Joel Fish: It reminds me of dealing with an NBA guy last year who was injured badly enough, it could have been career-ending. He was in his seventh year, I think, and he said, “If you asked me the first day I came into the NBA, ‘Who are you?’ I would have said, ‘I’m John Smith, a basketball player.’ But during the last seven years, I’ve used the NBA as a chance to learn about myself and network and develop other relationships. Now I’d say ‘I’m John Smith, who likes to play basketball.’” You hear the difference. He had grown, he had changed, he had matured. He’s someone who might not be able to play basketball again, but he’s much better positioned to move onto the next phase of his life.

How might this apply during the virus crisis to NBA players and coaches, who are sports people and celebrities? Their sport is shut down. And celebrities seem to matter a lot less when everyone is facing this threat.

JF: It’s just that our rhythms have been thrown so out of whack here. You’re going 100 miles per hour in your season and then having the brakes slammed on and you’re going 0 miles per hour.

We’re all experiencing it. We may be used to being home a certain number of hours and then working certain hours. Now we may be with our significant person 24/7. Or an athlete has worked out a relationship in being a parent, being a spouse – all of a sudden that unique rhythm has been thrown upside down. The same thing with a coach. How do we develop positive coping mechanisms to deal with those feelings, as opposed to negative ones?

We’re at a point now in hunkering down where, according to your paper, we’re liable to see or engage in bad behavior, even destructive things that will only make this tougher.

JF: That’s where I think we all sit now, as we enter Week 3 or 4 of this. When it comes to anxiety, depression, risky behaviors – drinking, drugs, food – it’s like a snowball going downhill. It gets bigger and bigger. So you might be able to tolerate it for one week, two weeks, being home 24/7. But Week 3, Week 4, I think we become more vulnerable to the frustration in our relationships. We can go from frustration to irritation to anger to rage.

As a way to cope with our free time, two cans of beer can become a six-pack. A six-pack can become six beers and hard liquor. A neighbor as I walked by said, “We’ve gained 20 pounds in the last three weeks because we’re just home eating.” … We have to be mindful that there is a cumulative effect of the emotions I’ve talked about. This is a time we need self-awareness and conversations.

You’ve noted how different this is from something like a storm or natural disaster, where the threat comes and goes in relatively short period of time. This is open-ended and “out there” somewhere. What effect does that have on people?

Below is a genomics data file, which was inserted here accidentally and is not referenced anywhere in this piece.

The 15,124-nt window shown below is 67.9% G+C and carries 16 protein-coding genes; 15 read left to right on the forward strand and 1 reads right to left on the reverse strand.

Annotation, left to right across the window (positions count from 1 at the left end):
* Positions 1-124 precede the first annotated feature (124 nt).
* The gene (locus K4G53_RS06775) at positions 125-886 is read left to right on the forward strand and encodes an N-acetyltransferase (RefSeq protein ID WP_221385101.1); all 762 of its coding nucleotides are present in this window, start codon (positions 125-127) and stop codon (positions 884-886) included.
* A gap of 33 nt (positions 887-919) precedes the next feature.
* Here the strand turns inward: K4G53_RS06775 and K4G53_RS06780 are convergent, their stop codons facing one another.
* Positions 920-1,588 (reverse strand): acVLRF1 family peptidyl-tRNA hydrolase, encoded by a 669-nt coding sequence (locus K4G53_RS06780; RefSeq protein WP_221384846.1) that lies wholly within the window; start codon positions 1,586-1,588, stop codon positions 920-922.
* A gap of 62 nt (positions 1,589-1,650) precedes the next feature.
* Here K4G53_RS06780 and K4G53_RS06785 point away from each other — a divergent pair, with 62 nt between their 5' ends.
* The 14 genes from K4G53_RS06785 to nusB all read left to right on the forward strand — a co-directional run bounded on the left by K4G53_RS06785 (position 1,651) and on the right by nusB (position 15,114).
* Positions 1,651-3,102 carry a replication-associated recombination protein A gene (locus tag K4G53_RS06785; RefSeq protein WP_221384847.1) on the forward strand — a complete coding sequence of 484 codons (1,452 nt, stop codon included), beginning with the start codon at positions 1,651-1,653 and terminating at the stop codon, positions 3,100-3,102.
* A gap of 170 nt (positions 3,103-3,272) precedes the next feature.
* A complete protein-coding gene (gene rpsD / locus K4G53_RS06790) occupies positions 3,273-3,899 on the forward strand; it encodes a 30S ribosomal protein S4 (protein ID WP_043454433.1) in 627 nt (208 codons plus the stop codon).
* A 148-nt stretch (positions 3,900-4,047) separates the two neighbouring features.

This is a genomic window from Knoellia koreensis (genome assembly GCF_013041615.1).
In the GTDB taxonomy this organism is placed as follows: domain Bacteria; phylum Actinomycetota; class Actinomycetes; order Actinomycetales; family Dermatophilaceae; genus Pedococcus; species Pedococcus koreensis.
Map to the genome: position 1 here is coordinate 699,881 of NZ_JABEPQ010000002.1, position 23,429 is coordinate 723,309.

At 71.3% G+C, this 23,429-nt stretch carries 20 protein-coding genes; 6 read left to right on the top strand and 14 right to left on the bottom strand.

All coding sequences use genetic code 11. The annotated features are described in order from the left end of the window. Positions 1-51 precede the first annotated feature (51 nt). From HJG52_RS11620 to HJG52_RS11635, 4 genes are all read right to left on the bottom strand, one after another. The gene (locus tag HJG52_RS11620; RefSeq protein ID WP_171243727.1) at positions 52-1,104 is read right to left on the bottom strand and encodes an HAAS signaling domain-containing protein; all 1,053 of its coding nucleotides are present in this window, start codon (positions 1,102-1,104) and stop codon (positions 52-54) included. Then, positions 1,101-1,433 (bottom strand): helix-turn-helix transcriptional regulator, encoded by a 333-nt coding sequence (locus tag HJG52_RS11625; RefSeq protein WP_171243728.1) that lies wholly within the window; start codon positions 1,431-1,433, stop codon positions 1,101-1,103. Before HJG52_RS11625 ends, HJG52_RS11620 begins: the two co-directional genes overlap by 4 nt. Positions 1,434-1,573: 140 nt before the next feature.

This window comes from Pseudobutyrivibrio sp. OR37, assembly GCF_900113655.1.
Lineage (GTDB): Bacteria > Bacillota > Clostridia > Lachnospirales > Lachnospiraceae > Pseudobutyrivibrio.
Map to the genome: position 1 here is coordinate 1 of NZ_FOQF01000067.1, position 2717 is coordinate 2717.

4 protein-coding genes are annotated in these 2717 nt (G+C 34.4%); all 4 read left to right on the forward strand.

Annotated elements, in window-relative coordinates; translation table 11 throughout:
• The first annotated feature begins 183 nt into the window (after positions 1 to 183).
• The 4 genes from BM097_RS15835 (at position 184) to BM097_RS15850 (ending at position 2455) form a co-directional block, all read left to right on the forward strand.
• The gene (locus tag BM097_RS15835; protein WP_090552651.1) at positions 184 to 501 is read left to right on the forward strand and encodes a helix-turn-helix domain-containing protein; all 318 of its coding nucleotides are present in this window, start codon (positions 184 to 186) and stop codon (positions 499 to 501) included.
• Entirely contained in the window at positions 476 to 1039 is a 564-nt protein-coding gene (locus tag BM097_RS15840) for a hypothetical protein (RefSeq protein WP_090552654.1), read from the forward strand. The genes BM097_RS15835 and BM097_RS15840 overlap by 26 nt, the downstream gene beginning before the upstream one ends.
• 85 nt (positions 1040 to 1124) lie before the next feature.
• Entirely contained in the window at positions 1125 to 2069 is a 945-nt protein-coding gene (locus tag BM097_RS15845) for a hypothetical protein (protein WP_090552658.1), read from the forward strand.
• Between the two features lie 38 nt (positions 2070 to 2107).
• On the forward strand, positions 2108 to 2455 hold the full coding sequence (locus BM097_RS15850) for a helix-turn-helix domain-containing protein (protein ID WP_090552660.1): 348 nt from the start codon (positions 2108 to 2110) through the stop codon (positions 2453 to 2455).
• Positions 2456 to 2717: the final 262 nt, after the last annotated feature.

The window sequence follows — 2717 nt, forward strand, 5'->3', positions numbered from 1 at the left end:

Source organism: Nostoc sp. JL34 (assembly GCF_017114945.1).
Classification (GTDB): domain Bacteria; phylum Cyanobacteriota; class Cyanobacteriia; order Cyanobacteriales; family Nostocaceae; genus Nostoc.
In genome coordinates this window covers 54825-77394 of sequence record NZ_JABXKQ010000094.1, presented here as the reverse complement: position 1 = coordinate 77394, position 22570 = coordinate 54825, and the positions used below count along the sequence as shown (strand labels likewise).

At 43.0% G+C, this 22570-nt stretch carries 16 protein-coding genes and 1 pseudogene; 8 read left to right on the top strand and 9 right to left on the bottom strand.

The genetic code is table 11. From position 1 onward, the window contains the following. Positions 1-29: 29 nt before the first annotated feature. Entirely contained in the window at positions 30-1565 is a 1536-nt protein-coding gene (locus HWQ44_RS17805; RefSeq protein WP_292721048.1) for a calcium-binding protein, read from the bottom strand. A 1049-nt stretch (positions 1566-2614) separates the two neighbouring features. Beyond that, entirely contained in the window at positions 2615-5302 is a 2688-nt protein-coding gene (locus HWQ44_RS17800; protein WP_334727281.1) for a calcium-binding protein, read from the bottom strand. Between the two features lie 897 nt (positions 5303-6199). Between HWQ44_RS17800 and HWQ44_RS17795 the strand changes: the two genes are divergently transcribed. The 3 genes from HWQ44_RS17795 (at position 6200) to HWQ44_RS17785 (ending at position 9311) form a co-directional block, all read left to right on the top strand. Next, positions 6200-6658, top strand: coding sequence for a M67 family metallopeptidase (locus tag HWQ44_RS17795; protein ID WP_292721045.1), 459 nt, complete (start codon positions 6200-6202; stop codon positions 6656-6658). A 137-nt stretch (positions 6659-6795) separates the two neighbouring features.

BD: When there’s no time frame. If we prepare for a hurricane that’s coming or fires in California, there’s a feeling of containment at some point and then 48 to 72 hours later, the sun’s out and people are reconstructing their lives. Without that, there’s the feeling of “I’ve lost control.”

JF: I think we’re wired where if we’re told, “It’s going to be four weeks, then there’s light at the end of the tunnel,” we can hang in there and do the right things for ourselves. But when there’s uncertainty, limbo, a lack of clarity, we’re not wired to respond to that.

The game plan that you two came up with, was that something generic one of you pulled out of a file drawer. Or did you brainstorm specifically for this?

JF: Bob and I had been friends for a long time. What emerged from our conversation [in Nashville] was the idea for our article. That we were entering uncharted territory. Based on our experiences, what could we offer people that would help them develop some certainty? We both were drawing from our experience in sports, where the goal is always to control what you can and let go what you can’t. What does it look like to be a great teammate in this time of uncertainty?

BD: I couldn’t imagine working undercover without knowing who the targets of the investigation were. Knowing the bad guys from the good guys. With this, we’re flying under the hood. We don’t see where the enemy is, but we know it’s there.

A Game Plan During The Global Pandemic
Develop a daily plan
Address emotional needs in a positive way
Recognize that change is difficult
Limit social media
Be open to trying new leisure time activities
Respect individual differences
Within a crisis there can be opportunity

In the steps you suggest, you have some fundamental stuff. Like developing a daily plan, to bring certainty into some part of your life.